Would You Consider Sailing, But Without Sails?

Discussion in 'Sailboats' started by Ocean Deep, Feb 18, 2014.

  1. Ocean Deep
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    Ocean Deep Junior Member

    I've had this idea sitting in my head for some time, and thought this is a good place to ask.


    Yachting, but without the sails, just a quite large wind generator to get power from. As an example of size, and wind speed; A 35foot diameter turbine, gives 6kw with a 16mph wind speed.

    I realise that this would totally change the sport of sailing.

    I have thought out all the sizes needed, regulation, batteries, controls, etc, and a few more positive sides that are not at first obvious.

    I'm going to drop an article in here, just to give an idea of why I think this could work.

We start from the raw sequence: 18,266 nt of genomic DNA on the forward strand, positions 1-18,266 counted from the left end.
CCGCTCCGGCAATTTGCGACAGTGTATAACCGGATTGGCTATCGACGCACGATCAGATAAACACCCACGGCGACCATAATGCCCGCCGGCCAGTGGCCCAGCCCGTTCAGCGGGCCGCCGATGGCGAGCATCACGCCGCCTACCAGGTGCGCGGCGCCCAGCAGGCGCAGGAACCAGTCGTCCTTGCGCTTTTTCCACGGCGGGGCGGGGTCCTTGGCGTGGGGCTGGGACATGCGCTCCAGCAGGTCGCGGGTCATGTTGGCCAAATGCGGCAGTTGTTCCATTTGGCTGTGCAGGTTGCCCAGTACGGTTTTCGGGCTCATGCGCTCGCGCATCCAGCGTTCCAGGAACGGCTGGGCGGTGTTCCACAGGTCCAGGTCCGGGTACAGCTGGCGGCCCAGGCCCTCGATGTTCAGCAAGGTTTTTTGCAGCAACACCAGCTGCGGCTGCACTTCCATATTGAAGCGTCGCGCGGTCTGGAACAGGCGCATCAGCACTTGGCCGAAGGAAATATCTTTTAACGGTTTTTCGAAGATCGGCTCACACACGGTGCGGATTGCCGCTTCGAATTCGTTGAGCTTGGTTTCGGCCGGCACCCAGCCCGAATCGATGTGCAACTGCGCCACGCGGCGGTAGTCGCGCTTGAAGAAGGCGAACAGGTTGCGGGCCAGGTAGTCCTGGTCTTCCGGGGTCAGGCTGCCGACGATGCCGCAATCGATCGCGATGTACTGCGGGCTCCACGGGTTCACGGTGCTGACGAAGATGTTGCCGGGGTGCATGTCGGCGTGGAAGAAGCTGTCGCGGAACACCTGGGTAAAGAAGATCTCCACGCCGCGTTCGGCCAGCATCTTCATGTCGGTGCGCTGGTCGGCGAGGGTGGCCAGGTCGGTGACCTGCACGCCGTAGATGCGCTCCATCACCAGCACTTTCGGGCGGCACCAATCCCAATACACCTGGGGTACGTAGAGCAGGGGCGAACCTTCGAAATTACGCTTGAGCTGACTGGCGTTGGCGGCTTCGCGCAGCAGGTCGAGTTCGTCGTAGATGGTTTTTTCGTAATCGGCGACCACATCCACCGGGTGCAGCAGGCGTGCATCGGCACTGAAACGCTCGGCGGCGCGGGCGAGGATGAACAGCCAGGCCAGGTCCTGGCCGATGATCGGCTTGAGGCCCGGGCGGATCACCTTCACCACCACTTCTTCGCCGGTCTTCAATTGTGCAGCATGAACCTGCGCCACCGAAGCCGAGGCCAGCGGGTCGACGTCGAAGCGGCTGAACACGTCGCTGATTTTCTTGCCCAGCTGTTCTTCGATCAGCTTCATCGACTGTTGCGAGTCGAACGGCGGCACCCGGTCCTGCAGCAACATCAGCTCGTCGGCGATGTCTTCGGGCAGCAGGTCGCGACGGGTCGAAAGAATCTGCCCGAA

One of the reasons for this idea, was to enable people with disabilities to get into sailing, but to be able to do so unaided.

    Hope I'm not wasting your time here.

    Would You Consider Sailing Without Sails?
  2. Baltic Bandit

    Baltic Bandit Previous Member

    I don't see how this aids folks with disabilities to sail, unless you are talking about using the power of the turbine to in turn provide power to control the rudder and turbne angle. But I don't think this would be faster than a normal sailboat of that size - I suspect actually it would be slower because of the weights involved
  3. Ocean Deep
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    Ocean Deep Junior Member